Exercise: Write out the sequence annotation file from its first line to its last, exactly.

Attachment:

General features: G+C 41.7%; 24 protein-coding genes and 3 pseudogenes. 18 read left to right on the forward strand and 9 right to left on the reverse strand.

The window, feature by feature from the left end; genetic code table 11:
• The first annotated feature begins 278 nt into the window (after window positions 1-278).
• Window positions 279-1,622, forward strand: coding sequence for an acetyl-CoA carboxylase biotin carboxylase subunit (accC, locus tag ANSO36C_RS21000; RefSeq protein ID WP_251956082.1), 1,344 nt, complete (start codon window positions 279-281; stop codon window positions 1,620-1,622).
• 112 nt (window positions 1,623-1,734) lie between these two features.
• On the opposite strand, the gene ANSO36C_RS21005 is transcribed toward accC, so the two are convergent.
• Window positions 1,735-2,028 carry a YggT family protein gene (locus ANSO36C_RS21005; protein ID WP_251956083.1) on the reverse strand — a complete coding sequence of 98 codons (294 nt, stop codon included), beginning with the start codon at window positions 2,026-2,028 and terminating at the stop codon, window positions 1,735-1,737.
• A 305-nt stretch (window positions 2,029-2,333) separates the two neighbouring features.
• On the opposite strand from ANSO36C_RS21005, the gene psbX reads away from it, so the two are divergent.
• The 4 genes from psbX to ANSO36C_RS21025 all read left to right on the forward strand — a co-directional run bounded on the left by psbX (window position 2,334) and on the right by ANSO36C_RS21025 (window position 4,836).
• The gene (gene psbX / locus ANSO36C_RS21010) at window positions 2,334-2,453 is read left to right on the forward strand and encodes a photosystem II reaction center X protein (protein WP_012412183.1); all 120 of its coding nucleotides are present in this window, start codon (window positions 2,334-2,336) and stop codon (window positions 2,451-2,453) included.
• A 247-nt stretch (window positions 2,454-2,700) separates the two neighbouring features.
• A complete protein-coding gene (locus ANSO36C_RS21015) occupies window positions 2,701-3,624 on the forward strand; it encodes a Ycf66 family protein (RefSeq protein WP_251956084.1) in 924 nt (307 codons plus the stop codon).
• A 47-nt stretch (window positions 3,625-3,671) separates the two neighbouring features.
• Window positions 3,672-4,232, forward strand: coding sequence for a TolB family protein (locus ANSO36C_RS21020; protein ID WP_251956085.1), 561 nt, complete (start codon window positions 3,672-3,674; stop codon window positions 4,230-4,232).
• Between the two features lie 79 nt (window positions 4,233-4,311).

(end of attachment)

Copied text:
General features: G+C 41.7%; 24 protein-coding genes and 3 pseudogenes. 18 read left to right on the forward strand and 9 right to left on the reverse strand.

The window, feature by feature from the left end; genetic code table 11:
• The first annotated feature begins 278 nt into the window (after window positions 1-278).
• Window positions 279-1,622, forward strand: coding sequence for an acetyl-CoA carboxylase biotin carboxylase subunit (accC, locus tag ANSO36C_RS21000; RefSeq protein ID WP_251956082.1), 1,344 nt, complete (start codon window positions 279-281; stop codon window positions 1,620-1,622).
• 112 nt (window positions 1,623-1,734) lie between these two features.
• On the opposite strand, the gene ANSO36C_RS21005 is transcribed toward accC, so the two are convergent.
• Window positions 1,735-2,028 carry a YggT family protein gene (locus ANSO36C_RS21005; protein ID WP_251956083.1) on the reverse strand — a complete coding sequence of 98 codons (294 nt, stop codon included), beginning with the start codon at window positions 2,026-2,028 and terminating at the stop codon, window positions 1,735-1,737.
• A 305-nt stretch (window positions 2,029-2,333) separates the two neighbouring features.
• On the opposite strand from ANSO36C_RS21005, the gene psbX reads away from it, so the two are divergent.
• The 4 genes from psbX to ANSO36C_RS21025 all read left to right on the forward strand — a co-directional run bounded on the left by psbX (window position 2,334) and on the right by ANSO36C_RS21025 (window position 4,836).
• The gene (gene psbX / locus ANSO36C_RS21010) at window positions 2,334-2,453 is read left to right on the forward strand and encodes a photosystem II reaction center X protein (protein WP_012412183.1); all 120 of its coding nucleotides are present in this window, start codon (window positions 2,334-2,336) and stop codon (window positions 2,451-2,453) included.
• A 247-nt stretch (window positions 2,454-2,700) separates the two neighbouring features.
• A complete protein-coding gene (locus ANSO36C_RS21015) occupies window positions 2,701-3,624 on the forward strand; it encodes a Ycf66 family protein (RefSeq protein WP_251956084.1) in 924 nt (307 codons plus the stop codon).
• A 47-nt stretch (window positions 3,625-3,671) separates the two neighbouring features.
• Window positions 3,672-4,232, forward strand: coding sequence for a TolB family protein (locus ANSO36C_RS21020; protein ID WP_251956085.1), 561 nt, complete (start codon window positions 3,672-3,674; stop codon window positions 4,230-4,232).
• Between the two features lie 79 nt (window positions 4,233-4,311).